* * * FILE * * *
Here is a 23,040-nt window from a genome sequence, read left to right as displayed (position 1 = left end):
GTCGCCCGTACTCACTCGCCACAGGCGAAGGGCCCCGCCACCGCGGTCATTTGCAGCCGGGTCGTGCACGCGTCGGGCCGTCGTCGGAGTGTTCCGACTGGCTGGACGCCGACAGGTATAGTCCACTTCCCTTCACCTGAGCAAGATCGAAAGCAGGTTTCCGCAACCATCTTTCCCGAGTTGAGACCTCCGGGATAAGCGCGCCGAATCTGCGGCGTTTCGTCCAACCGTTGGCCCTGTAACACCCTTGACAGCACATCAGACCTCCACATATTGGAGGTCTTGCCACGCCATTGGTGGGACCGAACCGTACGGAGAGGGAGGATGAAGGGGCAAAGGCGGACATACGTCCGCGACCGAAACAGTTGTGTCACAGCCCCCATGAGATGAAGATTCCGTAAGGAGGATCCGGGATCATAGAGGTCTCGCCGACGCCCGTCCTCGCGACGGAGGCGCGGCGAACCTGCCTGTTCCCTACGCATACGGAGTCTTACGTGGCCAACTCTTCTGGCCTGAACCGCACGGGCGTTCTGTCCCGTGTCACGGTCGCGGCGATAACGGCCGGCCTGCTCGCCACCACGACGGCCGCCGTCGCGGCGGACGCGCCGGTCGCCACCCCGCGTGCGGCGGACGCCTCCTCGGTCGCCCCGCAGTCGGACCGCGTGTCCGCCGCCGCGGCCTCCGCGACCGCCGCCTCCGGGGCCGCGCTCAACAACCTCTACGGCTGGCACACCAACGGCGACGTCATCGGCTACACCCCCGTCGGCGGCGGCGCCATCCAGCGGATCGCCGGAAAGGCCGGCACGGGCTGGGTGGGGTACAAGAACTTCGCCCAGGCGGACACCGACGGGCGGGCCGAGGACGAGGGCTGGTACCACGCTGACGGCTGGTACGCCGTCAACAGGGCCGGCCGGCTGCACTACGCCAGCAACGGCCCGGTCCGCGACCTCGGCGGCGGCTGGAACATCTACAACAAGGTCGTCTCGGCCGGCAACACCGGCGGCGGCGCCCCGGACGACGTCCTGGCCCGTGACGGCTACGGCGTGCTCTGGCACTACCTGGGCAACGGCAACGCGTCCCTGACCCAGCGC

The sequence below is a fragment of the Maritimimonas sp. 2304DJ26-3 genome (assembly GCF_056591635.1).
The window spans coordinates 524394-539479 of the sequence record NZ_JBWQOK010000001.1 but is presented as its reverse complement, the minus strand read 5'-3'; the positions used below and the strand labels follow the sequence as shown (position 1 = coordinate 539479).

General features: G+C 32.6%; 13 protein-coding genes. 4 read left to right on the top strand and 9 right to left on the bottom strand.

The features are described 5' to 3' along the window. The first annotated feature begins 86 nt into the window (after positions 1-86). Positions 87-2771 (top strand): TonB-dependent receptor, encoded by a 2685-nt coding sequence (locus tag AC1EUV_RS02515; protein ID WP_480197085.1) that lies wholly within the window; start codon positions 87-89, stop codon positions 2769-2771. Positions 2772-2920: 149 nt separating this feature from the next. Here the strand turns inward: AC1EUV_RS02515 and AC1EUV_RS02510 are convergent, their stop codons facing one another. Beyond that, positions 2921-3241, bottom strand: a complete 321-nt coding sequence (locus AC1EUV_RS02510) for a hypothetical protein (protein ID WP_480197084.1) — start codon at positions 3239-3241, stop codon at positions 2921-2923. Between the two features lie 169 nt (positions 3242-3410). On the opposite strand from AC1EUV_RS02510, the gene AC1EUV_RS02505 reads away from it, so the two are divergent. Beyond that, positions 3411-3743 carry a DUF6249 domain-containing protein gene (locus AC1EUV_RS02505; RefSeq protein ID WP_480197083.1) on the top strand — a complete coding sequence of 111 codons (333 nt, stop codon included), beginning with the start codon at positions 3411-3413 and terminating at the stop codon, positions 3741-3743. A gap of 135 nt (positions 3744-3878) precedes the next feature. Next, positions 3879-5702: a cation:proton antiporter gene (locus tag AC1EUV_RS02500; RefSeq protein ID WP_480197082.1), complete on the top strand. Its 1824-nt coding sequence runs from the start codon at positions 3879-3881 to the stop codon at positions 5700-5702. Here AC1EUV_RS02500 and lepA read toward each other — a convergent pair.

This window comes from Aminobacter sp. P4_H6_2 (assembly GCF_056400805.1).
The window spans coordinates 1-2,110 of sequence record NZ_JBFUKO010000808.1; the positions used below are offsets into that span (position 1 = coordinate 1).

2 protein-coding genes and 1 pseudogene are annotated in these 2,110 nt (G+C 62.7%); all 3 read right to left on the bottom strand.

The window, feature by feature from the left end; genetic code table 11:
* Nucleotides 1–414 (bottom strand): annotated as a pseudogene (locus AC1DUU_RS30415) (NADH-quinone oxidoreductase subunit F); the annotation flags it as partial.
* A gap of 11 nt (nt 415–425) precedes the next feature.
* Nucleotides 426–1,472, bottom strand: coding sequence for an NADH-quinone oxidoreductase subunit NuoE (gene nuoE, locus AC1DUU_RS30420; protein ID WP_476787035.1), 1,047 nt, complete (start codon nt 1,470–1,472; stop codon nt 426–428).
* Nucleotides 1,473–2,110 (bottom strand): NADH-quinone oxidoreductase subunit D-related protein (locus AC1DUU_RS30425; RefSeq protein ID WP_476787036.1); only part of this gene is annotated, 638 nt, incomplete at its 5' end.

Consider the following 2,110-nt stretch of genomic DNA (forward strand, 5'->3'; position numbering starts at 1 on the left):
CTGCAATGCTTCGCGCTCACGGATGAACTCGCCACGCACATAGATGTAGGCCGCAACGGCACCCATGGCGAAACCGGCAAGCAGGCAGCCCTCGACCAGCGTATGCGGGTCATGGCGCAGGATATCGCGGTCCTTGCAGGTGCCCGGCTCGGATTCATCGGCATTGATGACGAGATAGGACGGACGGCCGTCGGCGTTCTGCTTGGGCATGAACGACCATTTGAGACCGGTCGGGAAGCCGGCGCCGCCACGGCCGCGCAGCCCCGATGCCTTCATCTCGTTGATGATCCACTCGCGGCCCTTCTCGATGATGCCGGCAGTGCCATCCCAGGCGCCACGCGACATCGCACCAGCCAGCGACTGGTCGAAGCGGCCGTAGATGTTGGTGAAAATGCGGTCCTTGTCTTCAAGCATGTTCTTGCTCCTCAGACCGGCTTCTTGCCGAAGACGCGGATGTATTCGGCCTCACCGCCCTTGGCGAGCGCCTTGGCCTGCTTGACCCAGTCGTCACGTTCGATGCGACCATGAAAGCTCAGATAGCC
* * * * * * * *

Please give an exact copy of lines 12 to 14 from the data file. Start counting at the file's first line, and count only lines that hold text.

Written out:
* A gap of 11 nt (nt 415–425) precedes the next feature.
* Nucleotides 426–1,472, bottom strand: coding sequence for an NADH-quinone oxidoreductase subunit NuoE (gene nuoE, locus AC1DUU_RS30420; protein ID WP_476787035.1), 1,047 nt, complete (start codon nt 1,470–1,472; stop codon nt 426–428).
* Nucleotides 1,473–2,110 (bottom strand): NADH-quinone oxidoreductase subunit D-related protein (locus AC1DUU_RS30425; RefSeq protein ID WP_476787036.1); only part of this gene is annotated, 638 nt, incomplete at its 5' end.